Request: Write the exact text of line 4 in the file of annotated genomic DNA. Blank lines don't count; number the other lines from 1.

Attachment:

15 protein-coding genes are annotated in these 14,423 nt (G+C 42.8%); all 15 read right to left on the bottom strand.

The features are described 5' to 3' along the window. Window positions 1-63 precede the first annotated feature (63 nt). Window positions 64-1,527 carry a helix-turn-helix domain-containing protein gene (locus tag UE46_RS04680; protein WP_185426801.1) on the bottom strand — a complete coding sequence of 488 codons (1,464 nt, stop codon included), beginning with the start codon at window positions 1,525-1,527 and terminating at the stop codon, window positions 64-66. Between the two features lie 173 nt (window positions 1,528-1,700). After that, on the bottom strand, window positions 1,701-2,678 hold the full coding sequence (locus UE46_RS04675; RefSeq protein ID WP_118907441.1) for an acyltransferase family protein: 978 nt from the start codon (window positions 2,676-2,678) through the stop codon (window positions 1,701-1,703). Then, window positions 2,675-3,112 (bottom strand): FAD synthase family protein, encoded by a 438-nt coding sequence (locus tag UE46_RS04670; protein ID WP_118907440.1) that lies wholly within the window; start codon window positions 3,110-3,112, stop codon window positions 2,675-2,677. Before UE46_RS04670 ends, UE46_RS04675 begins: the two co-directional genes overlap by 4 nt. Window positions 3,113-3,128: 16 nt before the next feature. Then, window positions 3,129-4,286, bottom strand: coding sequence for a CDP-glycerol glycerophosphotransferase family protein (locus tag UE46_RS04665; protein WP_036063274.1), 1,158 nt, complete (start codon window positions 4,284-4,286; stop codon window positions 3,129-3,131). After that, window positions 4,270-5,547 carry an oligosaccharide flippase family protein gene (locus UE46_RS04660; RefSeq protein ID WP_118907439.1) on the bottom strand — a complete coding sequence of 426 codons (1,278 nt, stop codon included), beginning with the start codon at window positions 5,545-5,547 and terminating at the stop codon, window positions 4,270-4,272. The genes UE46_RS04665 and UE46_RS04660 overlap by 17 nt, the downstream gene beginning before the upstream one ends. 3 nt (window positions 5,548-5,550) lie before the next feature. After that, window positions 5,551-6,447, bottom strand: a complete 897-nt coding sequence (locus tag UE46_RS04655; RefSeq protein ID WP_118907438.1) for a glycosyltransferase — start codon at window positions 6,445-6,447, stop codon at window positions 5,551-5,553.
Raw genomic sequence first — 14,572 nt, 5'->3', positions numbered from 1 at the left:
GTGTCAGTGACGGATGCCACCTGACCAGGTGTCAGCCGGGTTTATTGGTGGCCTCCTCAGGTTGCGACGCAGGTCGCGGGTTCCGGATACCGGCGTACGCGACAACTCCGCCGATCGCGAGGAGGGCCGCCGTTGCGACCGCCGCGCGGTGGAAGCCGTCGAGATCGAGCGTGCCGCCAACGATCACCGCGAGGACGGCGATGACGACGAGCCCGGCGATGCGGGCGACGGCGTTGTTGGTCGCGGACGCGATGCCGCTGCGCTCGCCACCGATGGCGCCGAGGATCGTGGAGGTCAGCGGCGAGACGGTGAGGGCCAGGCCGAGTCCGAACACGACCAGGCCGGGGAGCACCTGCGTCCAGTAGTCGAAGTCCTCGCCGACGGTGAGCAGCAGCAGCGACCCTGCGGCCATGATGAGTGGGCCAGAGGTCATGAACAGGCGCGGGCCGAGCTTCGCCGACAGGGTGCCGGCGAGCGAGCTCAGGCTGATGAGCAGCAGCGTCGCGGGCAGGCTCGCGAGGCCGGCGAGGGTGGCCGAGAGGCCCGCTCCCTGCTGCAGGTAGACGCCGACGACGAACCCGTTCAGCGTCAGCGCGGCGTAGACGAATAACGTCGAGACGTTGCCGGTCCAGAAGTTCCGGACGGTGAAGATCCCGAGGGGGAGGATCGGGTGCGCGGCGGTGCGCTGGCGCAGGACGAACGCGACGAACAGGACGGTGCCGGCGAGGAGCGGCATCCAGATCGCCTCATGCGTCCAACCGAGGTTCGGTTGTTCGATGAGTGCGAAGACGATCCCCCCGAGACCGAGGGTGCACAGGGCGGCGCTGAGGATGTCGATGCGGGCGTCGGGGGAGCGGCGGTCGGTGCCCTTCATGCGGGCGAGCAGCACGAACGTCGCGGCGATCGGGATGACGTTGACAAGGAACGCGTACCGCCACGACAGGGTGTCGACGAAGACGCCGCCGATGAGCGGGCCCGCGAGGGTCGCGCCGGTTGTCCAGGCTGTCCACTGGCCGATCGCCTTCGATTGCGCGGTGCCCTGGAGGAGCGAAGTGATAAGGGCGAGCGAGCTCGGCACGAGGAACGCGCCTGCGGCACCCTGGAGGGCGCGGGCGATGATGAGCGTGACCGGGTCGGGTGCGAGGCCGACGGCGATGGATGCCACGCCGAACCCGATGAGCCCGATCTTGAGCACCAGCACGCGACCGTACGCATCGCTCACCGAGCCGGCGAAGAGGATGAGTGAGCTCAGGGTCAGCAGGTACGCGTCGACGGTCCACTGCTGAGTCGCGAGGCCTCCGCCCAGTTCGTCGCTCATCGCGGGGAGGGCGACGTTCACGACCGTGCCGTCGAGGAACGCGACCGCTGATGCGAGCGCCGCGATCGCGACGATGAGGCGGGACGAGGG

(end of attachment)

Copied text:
GTGTCAGTGACGGATGCCACCTGACCAGGTGTCAGCCGGGTTTATTGGTGGCCTCCTCAGGTTGCGACGCAGGTCGCGGGTTCCGGATACCGGCGTACGCGACAACTCCGCCGATCGCGAGGAGGGCCGCCGTTGCGACCGCCGCGCGGTGGAAGCCGTCGAGATCGAGCGTGCCGCCAACGATCACCGCGAGGACGGCGATGACGACGAGCCCGGCGATGCGGGCGACGGCGTTGTTGGTCGCGGACGCGATGCCGCTGCGCTCGCCACCGATGGCGCCGAGGATCGTGGAGGTCAGCGGCGAGACGGTGAGGGCCAGGCCGAGTCCGAACACGACCAGGCCGGGGAGCACCTGCGTCCAGTAGTCGAAGTCCTCGCCGACGGTGAGCAGCAGCAGCGACCCTGCGGCCATGATGAGTGGGCCAGAGGTCATGAACAGGCGCGGGCCGAGCTTCGCCGACAGGGTGCCGGCGAGCGAGCTCAGGCTGATGAGCAGCAGCGTCGCGGGCAGGCTCGCGAGGCCGGCGAGGGTGGCCGAGAGGCCCGCTCCCTGCTGCAGGTAGACGCCGACGACGAACCCGTTCAGCGTCAGCGCGGCGTAGACGAATAACGTCGAGACGTTGCCGGTCCAGAAGTTCCGGACGGTGAAGATCCCGAGGGGGAGGATCGGGTGCGCGGCGGTGCGCTGGCGCAGGACGAACGCGACGAACAGGACGGTGCCGGCGAGGAGCGGCATCCAGATCGCCTCATGCGTCCAACCGAGGTTCGGTTGTTCGATGAGTGCGAAGACGATCCCCCCGAGACCGAGGGTGCACAGGGCGGCGCTGAGGATGTCGATGCGGGCGTCGGGGGAGCGGCGGTCGGTGCCCTTCATGCGGGCGAGCAGCACGAACGTCGCGGCGATCGGGATGACGTTGACAAGGAACGCGTACCGCCACGACAGGGTGTCGACGAAGACGCCGCCGATGAGCGGGCCCGCGAGGGTCGCGCCGGTTGTCCAGGCTGTCCACTGGCCGATCGCCTTCGATTGCGCGGTGCCCTGGAGGAGCGAAGTGATAAGGGCGAGCGAGCTCGGCACGAGGAACGCGCCTGCGGCACCCTGGAGGGCGCGGGCGATGATGAGCGTGACCGGGTCGGGTGCGAGGCCGACGGCGATGGATGCCACGCCGAACCCGATGAGCCCGATCTTGAGCACCAGCACGCGACCGTACGCATCGCTCACCGAGCCGGCGAAGAGGATGAGTGAGCTCAGGGTCAGCAGGTACGCGTCGACGGTCCACTGCTGAGTCGCGAGGCCTCCGCCCAGTTCGTCGCTCATCGCGGGGAGGGCGACGTTCACGACCGTGCCGTCGAGGAACGCGACCGCTGATGCGAGCGCCGCGATCGCGACGATGAGGCGGGACGAGGG